Research News | Duke Kunshan University

Research News

Recent research highlights from Duke Kunshan University’s centers and programs, plus a few other places. Use the filter to narrow your search.

Constraining political extremism and legal revolution

Extremist populist parties in some states have won an electoral mandate large enough to democratically refashion liberal democracy into “illiberal democracy.” Political scientist Benjamin Schupmann responds to this problem in a paper for Philosophy and Social Criticism. He analyzes justifications for constitutional guarantees of liberalism and outlines four mechanisms that can do so.

Sex and American soldiers in wartime China

The Sino-American alliance in World War II was critical to halting the advance of the Imperial Japanese Army. But by early 1945, the U.S. Army had outworn its welcome, with one issue sparking a violent backlash: Sexual relations between American soldiers and Chinese women. Historian Zach Fredman examines the narratives surrounding “Jeep girls” in a paper for the Journal of Modern Chinese History.

How community health workers can combat NCDs

Noncommunicable diseases (NCDs) are major contributors to the disease burden and deaths globally. At the same time, nearly half of the world’s population has no access to health care services. Behavioral scientist and medical epidemiologist Abu Abdullah and fellow researchers at the Asia Pacific Observatory on Health Systems and Policies have published a policy brief that suggests using community health workers to manage and prevent NCDs. The report is based on studies in China, Bangladesh, Nepal and Vietnam.

Shanghai’s elite ballrooms of the 1920s and ’30s

Writing in the journal Built Heritage, historian Andrew Field introduces seven ballrooms built in the 1920s and ’30s that reflect the architects’ ambition to create fantastical spaces for Shanghai’s elites to celebrate their status and socialize with other members of high society. These ballrooms featured technological wizardry such as sprung dance floors and sophisticated lighting, and one was decorated in the style of a traditional Chinese palace.

Health care’s impact on climate action plans

Countries that signed up to the Paris Agreement on climate change, including China, are expected to update their nationally determined contributions by 2020. As policymakers prepare their revised climate action plans, environmental health expert John Ji used a commentary in The Lancet Public Health to urge them to take into consideration the health care sector’s rising greenhouse gas emissions.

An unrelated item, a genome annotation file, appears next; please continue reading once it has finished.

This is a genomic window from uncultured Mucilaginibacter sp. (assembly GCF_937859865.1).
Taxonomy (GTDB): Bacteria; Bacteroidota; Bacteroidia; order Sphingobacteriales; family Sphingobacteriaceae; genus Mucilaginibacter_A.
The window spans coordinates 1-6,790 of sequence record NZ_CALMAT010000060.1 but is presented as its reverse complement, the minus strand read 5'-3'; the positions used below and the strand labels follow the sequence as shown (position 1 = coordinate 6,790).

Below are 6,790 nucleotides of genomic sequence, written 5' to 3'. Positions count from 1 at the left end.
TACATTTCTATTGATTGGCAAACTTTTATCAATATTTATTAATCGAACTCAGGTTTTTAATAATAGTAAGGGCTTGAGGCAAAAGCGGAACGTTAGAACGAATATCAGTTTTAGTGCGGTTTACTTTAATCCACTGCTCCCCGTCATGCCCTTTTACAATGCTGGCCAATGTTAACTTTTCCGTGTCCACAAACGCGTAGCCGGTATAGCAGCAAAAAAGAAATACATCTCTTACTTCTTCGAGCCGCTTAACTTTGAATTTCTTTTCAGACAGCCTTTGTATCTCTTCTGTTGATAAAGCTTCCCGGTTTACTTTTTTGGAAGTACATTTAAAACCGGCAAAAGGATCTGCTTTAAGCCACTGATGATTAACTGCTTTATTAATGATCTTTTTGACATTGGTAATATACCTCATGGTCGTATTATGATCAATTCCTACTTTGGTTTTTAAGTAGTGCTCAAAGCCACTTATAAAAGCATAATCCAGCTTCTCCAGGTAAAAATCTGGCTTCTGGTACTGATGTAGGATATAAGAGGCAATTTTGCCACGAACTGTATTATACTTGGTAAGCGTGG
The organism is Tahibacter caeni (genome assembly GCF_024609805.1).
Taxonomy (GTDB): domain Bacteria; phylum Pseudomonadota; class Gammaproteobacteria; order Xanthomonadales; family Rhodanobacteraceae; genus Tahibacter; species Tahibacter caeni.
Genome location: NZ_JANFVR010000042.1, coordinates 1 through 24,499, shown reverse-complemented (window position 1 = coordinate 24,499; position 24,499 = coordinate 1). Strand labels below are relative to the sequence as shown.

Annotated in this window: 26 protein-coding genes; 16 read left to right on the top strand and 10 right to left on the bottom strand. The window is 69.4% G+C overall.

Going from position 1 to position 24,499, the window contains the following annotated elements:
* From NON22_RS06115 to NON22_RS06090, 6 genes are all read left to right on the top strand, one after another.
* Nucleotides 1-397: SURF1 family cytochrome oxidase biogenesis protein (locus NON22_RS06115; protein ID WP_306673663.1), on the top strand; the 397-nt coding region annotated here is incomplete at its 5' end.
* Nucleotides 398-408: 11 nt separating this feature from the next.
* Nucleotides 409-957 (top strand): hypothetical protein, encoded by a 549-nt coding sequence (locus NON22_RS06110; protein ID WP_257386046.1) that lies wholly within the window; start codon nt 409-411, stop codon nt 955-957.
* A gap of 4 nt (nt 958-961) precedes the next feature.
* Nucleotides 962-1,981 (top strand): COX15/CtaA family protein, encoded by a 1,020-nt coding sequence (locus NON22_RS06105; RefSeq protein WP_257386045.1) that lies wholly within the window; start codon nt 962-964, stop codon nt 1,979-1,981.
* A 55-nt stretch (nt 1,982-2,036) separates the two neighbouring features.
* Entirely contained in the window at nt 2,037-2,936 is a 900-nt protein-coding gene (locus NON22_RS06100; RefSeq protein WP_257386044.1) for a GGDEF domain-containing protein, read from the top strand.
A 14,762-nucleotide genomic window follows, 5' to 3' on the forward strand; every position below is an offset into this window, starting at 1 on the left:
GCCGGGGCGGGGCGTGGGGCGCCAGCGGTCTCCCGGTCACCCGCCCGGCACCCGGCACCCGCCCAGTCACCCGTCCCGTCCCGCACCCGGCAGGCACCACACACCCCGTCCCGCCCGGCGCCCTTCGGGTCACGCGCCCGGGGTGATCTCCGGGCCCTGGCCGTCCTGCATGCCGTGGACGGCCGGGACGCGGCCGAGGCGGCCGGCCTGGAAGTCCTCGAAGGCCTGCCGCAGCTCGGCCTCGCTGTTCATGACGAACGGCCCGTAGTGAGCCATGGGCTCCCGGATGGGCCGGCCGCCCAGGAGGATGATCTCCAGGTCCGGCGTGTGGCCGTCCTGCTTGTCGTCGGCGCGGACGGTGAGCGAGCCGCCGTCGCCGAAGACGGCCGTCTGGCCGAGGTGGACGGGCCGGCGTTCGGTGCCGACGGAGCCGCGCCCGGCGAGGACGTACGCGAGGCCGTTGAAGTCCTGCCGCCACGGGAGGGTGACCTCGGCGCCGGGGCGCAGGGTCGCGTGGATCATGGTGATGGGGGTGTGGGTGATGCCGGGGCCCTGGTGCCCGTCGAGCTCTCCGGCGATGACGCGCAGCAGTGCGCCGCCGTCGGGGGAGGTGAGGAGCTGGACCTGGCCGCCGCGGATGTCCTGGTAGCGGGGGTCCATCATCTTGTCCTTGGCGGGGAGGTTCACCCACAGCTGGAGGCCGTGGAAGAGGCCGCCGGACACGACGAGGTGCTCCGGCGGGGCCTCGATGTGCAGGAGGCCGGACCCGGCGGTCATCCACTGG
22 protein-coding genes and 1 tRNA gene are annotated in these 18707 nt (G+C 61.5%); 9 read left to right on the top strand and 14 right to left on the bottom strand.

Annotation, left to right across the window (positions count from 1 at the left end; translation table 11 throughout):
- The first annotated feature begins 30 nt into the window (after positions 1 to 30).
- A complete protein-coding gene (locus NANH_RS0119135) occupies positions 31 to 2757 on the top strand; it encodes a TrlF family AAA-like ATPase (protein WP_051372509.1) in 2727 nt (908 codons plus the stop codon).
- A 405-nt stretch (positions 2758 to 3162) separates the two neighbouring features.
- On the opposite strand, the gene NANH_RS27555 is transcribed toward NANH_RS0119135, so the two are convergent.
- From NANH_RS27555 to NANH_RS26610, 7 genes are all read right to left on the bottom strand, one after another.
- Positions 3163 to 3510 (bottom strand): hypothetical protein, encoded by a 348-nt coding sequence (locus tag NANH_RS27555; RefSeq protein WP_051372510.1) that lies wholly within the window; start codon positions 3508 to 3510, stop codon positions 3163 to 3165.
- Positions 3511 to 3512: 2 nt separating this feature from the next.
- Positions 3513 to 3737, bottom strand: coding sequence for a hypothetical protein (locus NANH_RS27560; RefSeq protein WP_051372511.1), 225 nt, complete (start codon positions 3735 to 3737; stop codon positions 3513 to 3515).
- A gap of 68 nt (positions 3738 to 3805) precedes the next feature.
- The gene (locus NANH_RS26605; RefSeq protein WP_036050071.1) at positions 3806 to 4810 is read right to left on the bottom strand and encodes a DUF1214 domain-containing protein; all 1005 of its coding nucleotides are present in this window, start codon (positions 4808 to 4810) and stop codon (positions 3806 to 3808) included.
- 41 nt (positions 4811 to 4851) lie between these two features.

Alain Locke’s influence on the African American art scene

In an essay entitled Alain Locke’s New Negro: Of Words and Images, available in “Rethinking America’s Past: Voices from the Kinsey African American Art and History Collection,” Selina Lai-Henderson, a scholar of American literature and history, examines the understudied influence of intellectual Alain Locke on the African American art scene in the U.S. in the early 20th-century. She writes that Locke believed the diasporic nature of black art articulates the universality of human sufferings that cross and transcend cultural, linguistic and national boundaries.

Book Review: Was Carl Schmitt the ultimate liberal?

In the September 2019 edition of the European Constitutional Law Review, Laetitia Houben argues that political scientist Benjamin Schupmann’s 2017 book “Carl Schmitt’s State and Constitutional Theory: A Critical Analysis” is “recommended for anyone interested in Schmitt.” Schmitt is one of the 20th century’s most controversial constitutional theorists because of his relationship to Nazism. Despite controversy around Schmitt, Houben writes, Schupmann shows that Schmitt’s thought offers liberal democrats today “new insight into the problem of democratic suicide.”

The arguments against autonomous killing machines

In a paper on killer robots and human dignity accepted at the second annual ACM/AAAI Conference on Artificial Intelligence, Ethics and Society, philosophy professor Daniel Lim focuses on arguments against the development and use of lethal autonomous weapon systems (LAWS) – AI killing machines – based on human dignity and suggests that a non-contingent ban on LAWS based on human dignity would be flawed.

Pig farm workers may offer swine flu answers

Swine influenza continues to pose a danger to people in both developed and developing countries. Infectious disease epidemiologist Gregory C. Gray says a five-year study at Chinese farms shows closer monitoring of workers with “intense” exposure to pigs could help prevent new strains of the virus.

Global warming and the rising tides of war

Climate change mean that the very existence of some states is threatened due to environmental changes, such as rising sea levels. In a paper published in the Southern Journal of Philosophy, philosophy professor Kyle Fruh applies just war theory to argue that these states are entitled to defend themselves as if against a more traditional, kinetic threat to their sovereignty. The surprising implication is that a very conservative, consensus doctrine endorses a quite radical conclusion: By perpetrating climate change, we in the developed world are waging war on the less fortunate.